A hybrid technology, showing the advantages of both, light and the magnetic hard drives, has been developed by researchers of the Institute of Photonic Integration of the Eindhoven University of Technology (TU/e). Ultra-shot (femtosecond) light pulses allows data to be directly written in a magnetic memory in a fast and highly energy-efficient manner.
Moreover, as soon as the information is written (and stored), it moves forward leaving space to empty memory domains to be filled in with new data. The research promises to revolutionize the process of data storage in future photonic integrated circuits.
Data are stored in hard drives in the form of ‘bits’, tiny magnetic domains with a North and a South pole. The direction of these poles (‘magnetization’), determines whether the bits contain a digital 0 or a 1. Writing the data is achieved by ‘switching’ the direction of the magnetization of the associated bits.
Conventionally, the switching occurs when an external magnetic field is applied, which would force the direction of the poles either up (1) or down (0). Alternatively, switching can be achieved via the application of a short (femtosecond) laser pulse, which is called all-optical switching, and results in a more efficient and much faster storage of data.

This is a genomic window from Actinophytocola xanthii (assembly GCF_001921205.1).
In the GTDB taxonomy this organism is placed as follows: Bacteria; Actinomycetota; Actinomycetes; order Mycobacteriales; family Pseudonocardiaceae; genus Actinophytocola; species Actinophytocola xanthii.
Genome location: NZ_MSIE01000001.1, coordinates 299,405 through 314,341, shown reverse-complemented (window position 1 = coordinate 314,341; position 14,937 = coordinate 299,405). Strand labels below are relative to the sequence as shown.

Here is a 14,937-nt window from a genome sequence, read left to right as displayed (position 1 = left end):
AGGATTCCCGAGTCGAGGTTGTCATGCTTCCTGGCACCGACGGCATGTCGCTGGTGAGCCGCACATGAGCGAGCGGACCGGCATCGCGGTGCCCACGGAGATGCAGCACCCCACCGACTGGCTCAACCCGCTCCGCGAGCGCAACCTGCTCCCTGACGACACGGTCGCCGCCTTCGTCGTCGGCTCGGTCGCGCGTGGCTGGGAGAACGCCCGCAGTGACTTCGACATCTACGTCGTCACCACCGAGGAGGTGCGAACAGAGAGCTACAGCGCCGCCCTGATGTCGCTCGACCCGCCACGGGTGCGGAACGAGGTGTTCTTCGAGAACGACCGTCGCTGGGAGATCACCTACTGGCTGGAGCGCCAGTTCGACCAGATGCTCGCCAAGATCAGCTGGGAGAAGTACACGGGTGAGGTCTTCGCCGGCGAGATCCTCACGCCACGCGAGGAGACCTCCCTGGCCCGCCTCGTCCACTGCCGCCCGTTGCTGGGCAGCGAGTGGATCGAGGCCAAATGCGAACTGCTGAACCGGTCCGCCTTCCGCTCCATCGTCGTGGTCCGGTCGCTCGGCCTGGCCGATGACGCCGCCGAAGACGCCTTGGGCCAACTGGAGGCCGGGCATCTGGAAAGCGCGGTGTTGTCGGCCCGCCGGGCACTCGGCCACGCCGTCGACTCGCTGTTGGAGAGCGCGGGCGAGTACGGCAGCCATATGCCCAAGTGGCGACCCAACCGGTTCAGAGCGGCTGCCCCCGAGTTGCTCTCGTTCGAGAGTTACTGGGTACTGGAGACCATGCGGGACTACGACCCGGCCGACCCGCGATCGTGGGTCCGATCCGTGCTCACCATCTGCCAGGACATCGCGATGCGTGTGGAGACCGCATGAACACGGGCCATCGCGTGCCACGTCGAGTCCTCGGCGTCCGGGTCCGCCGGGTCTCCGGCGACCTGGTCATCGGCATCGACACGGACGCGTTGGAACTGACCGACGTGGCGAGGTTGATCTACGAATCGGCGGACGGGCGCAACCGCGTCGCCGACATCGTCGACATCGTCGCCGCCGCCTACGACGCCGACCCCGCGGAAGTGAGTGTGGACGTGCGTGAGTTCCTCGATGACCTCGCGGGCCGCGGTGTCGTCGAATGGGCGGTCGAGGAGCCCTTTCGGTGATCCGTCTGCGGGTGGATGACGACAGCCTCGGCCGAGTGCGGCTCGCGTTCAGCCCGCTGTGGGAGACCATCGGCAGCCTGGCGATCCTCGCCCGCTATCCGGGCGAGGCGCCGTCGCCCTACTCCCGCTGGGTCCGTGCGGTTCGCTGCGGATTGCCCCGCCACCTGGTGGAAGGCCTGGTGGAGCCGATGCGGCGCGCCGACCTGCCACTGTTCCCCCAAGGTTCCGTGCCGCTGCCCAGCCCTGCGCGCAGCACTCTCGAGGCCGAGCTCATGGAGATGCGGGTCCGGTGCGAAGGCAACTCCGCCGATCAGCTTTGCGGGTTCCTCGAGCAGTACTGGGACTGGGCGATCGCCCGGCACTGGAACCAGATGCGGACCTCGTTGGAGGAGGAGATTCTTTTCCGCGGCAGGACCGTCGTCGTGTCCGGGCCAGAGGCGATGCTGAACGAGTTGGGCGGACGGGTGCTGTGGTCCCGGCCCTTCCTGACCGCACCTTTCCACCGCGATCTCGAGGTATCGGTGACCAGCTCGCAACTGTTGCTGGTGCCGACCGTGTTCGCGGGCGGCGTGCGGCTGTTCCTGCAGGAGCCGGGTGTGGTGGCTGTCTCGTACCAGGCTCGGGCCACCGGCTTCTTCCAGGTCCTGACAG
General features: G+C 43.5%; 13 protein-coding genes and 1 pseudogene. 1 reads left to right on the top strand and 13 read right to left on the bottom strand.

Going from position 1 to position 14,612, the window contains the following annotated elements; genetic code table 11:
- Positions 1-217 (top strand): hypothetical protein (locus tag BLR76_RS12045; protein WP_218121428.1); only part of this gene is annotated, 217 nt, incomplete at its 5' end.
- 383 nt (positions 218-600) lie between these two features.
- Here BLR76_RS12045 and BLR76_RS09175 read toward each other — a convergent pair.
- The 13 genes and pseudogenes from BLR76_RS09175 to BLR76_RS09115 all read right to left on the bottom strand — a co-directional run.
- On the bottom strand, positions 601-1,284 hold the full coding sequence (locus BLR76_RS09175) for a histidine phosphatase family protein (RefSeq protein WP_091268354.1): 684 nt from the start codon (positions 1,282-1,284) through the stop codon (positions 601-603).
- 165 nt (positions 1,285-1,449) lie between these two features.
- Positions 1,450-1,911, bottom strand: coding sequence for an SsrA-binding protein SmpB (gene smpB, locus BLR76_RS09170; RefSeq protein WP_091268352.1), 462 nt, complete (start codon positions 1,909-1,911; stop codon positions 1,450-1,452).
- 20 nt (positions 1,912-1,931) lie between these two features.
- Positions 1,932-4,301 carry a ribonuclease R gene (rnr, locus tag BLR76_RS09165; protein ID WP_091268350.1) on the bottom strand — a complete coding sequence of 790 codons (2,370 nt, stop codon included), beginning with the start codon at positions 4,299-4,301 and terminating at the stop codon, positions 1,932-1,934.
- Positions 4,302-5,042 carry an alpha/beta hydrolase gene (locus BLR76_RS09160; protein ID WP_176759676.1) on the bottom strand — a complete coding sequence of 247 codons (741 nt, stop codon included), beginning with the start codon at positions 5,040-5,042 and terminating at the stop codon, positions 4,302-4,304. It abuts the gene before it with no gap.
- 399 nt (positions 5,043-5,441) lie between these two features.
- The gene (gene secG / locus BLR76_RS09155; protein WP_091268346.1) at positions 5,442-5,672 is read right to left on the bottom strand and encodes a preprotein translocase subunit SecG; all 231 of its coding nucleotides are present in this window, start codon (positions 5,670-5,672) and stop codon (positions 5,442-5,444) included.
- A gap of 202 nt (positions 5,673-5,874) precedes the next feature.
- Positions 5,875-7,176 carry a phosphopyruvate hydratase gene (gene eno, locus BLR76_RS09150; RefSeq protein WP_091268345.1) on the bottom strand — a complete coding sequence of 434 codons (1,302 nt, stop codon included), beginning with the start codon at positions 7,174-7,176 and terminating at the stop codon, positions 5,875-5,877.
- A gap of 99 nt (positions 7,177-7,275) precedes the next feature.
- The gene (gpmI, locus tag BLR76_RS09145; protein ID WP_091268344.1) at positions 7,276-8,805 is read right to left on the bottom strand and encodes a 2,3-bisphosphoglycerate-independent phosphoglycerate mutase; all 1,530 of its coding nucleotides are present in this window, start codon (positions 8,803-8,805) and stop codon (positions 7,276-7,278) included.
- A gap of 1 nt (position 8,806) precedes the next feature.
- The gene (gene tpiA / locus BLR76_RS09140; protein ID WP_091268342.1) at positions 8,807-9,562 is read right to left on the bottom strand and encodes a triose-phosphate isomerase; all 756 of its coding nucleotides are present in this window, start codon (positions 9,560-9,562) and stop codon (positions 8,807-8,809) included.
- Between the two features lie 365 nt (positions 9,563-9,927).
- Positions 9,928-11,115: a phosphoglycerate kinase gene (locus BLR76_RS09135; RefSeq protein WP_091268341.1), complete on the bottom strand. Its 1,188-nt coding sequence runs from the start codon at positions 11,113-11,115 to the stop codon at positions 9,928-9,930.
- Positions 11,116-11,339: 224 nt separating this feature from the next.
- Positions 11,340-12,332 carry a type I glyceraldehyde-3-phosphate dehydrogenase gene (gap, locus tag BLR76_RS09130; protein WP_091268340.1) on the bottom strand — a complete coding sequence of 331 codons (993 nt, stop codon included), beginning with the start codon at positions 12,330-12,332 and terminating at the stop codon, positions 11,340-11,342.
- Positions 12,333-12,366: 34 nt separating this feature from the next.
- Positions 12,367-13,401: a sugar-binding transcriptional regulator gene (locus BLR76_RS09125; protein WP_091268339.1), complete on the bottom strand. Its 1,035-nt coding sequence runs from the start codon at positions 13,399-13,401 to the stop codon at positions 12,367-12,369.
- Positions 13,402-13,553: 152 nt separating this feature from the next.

Mark Lalieu, PhD candidate at the Applied Physics Department of TU/e: ‘All-optical switching for data storage has been known for about a decade. When all-optical switching was first observed in ferromagnetic materials, amongst the most promising materials for magnetic memory devices, this research field gained a great boost’. However, the switching of the magnetization in these materials requires multiple laser pulses and, thus, long data writing times.
Storing data a thousand times faster
Lalieu, under the guidance of Reinoud Lavrijsen and Bert Koopmans, was able to achieve all-optical switching in synthetic ferrimagnets, a material system highly suitable for spintronic data applications, using single femtosecond laser pulses, thus exploiting the high velocity of data writing and reduced energy consumption.
‘On-the-fly’ data writing
In addition, Lalieu integrated all-optical switching with the so-called racetrack memory, a magnetic wire through which the data, in the form of magnetic bits, is efficiently transported using an electrical current. In this system, magnetic bits are continuously written using light, and immediately transported along the wire by the electrical current, leaving space to empty magnetic bits and, thus, new data to be stored.
Koopmans: “This ‘on the fly’ copying of information between light and magnetic racetracks, without any intermediate electronic steps, is like jumping out of a moving high-speed train to another one. From a ‘photonic Thalys’ to a ‘magnetic ICE’, without any intermediate stops. You will understand the enormous increase in speed and reduction in energy consumption that can be achieved in this way.”